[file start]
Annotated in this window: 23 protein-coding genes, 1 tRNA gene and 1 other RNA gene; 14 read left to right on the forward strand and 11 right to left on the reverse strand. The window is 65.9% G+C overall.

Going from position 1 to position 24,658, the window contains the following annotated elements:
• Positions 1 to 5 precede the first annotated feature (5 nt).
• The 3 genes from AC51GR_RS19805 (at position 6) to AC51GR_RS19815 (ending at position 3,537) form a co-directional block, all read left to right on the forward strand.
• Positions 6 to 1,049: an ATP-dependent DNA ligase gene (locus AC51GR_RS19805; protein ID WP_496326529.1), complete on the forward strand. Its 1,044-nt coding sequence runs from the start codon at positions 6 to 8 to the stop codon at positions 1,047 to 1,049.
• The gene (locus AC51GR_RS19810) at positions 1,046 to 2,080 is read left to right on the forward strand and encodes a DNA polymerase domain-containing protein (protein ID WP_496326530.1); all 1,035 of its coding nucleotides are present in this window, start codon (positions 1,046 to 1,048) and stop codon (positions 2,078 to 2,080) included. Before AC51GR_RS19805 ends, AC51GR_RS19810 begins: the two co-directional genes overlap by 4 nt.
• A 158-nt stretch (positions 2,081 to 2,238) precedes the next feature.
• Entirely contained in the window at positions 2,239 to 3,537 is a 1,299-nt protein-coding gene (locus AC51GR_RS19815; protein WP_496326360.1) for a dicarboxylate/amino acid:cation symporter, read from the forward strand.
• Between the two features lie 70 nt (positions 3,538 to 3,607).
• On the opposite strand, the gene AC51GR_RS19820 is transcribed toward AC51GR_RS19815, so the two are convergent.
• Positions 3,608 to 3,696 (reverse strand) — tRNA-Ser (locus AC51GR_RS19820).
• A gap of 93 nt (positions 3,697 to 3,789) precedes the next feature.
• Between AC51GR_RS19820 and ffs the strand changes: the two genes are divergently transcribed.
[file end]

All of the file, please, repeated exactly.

Annotated in this window: 23 protein-coding genes, 1 tRNA gene and 1 other RNA gene; 14 read left to right on the forward strand and 11 right to left on the reverse strand. The window is 65.9% G+C overall.

Going from position 1 to position 24,658, the window contains the following annotated elements:
• Positions 1 to 5 precede the first annotated feature (5 nt).
• The 3 genes from AC51GR_RS19805 (at position 6) to AC51GR_RS19815 (ending at position 3,537) form a co-directional block, all read left to right on the forward strand.
• Positions 6 to 1,049: an ATP-dependent DNA ligase gene (locus AC51GR_RS19805; protein ID WP_496326529.1), complete on the forward strand. Its 1,044-nt coding sequence runs from the start codon at positions 6 to 8 to the stop codon at positions 1,047 to 1,049.
• The gene (locus AC51GR_RS19810) at positions 1,046 to 2,080 is read left to right on the forward strand and encodes a DNA polymerase domain-containing protein (protein ID WP_496326530.1); all 1,035 of its coding nucleotides are present in this window, start codon (positions 1,046 to 1,048) and stop codon (positions 2,078 to 2,080) included. Before AC51GR_RS19805 ends, AC51GR_RS19810 begins: the two co-directional genes overlap by 4 nt.
• A 158-nt stretch (positions 2,081 to 2,238) precedes the next feature.
• Entirely contained in the window at positions 2,239 to 3,537 is a 1,299-nt protein-coding gene (locus AC51GR_RS19815; protein WP_496326360.1) for a dicarboxylate/amino acid:cation symporter, read from the forward strand.
• Between the two features lie 70 nt (positions 3,538 to 3,607).
• On the opposite strand, the gene AC51GR_RS19820 is transcribed toward AC51GR_RS19815, so the two are convergent.
• Positions 3,608 to 3,696 (reverse strand) — tRNA-Ser (locus AC51GR_RS19820).
• A gap of 93 nt (positions 3,697 to 3,789) precedes the next feature.
• Between AC51GR_RS19820 and ffs the strand changes: the two genes are divergently transcribed.